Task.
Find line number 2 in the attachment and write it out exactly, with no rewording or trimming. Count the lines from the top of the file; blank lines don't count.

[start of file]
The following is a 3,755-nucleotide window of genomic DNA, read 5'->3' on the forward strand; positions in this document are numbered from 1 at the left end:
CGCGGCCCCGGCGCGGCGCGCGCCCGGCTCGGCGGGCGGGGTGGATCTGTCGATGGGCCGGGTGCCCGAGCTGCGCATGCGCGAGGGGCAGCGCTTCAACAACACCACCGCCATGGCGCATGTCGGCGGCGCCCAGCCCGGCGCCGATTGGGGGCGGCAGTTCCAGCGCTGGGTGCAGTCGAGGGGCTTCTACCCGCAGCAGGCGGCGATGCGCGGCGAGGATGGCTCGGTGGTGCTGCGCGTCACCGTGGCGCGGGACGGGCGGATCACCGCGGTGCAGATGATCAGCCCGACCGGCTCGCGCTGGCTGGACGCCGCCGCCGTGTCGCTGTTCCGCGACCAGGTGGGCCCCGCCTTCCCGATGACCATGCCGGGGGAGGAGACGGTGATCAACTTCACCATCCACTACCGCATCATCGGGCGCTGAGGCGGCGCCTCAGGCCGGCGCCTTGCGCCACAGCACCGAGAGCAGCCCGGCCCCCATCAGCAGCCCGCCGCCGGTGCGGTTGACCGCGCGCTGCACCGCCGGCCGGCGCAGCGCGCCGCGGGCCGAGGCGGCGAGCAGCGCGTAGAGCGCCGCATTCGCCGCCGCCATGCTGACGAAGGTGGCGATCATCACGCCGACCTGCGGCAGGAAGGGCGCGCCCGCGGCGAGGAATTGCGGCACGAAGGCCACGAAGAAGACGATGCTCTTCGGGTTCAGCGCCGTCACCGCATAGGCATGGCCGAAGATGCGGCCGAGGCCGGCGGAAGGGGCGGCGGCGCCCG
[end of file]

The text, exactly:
CGCGGCCCCGGCGCGGCGCGCGCCCGGCTCGGCGGGCGGGGTGGATCTGTCGATGGGCCGGGTGCCCGAGCTGCGCATGCGCGAGGGGCAGCGCTTCAACAACACCACCGCCATGGCGCATGTCGGCGGCGCCCAGCCCGGCGCCGATTGGGGGCGGCAGTTCCAGCGCTGGGTGCAGTCGAGGGGCTTCTACCCGCAGCAGGCGGCGATGCGCGGCGAGGATGGCTCGGTGGTGCTGCGCGTCACCGTGGCGCGGGACGGGCGGATCACCGCGGTGCAGATGATCAGCCCGACCGGCTCGCGCTGGCTGGACGCCGCCGCCGTGTCGCTGTTCCGCGACCAGGTGGGCCCCGCCTTCCCGATGACCATGCCGGGGGAGGAGACGGTGATCAACTTCACCATCCACTACCGCATCATCGGGCGCTGAGGCGGCGCCTCAGGCCGGCGCCTTGCGCCACAGCACCGAGAGCAGCCCGGCCCCCATCAGCAGCCCGCCGCCGGTGCGGTTGACCGCGCGCTGCACCGCCGGCCGGCGCAGCGCGCCGCGGGCCGAGGCGGCGAGCAGCGCGTAGAGCGCCGCATTCGCCGCCGCCATGCTGACGAAGGTGGCGATCATCACGCCGACCTGCGGCAGGAAGGGCGCGCCCGCGGCGAGGAATTGCGGCACGAAGGCCACGAAGAAGACGATGCTCTTCGGGTTCAGCGCCGTCACCGCATAGGCATGGCCGAAGATGCGGCCGAGGCCGGCGGAAGGGGCGGCGGCGCCCG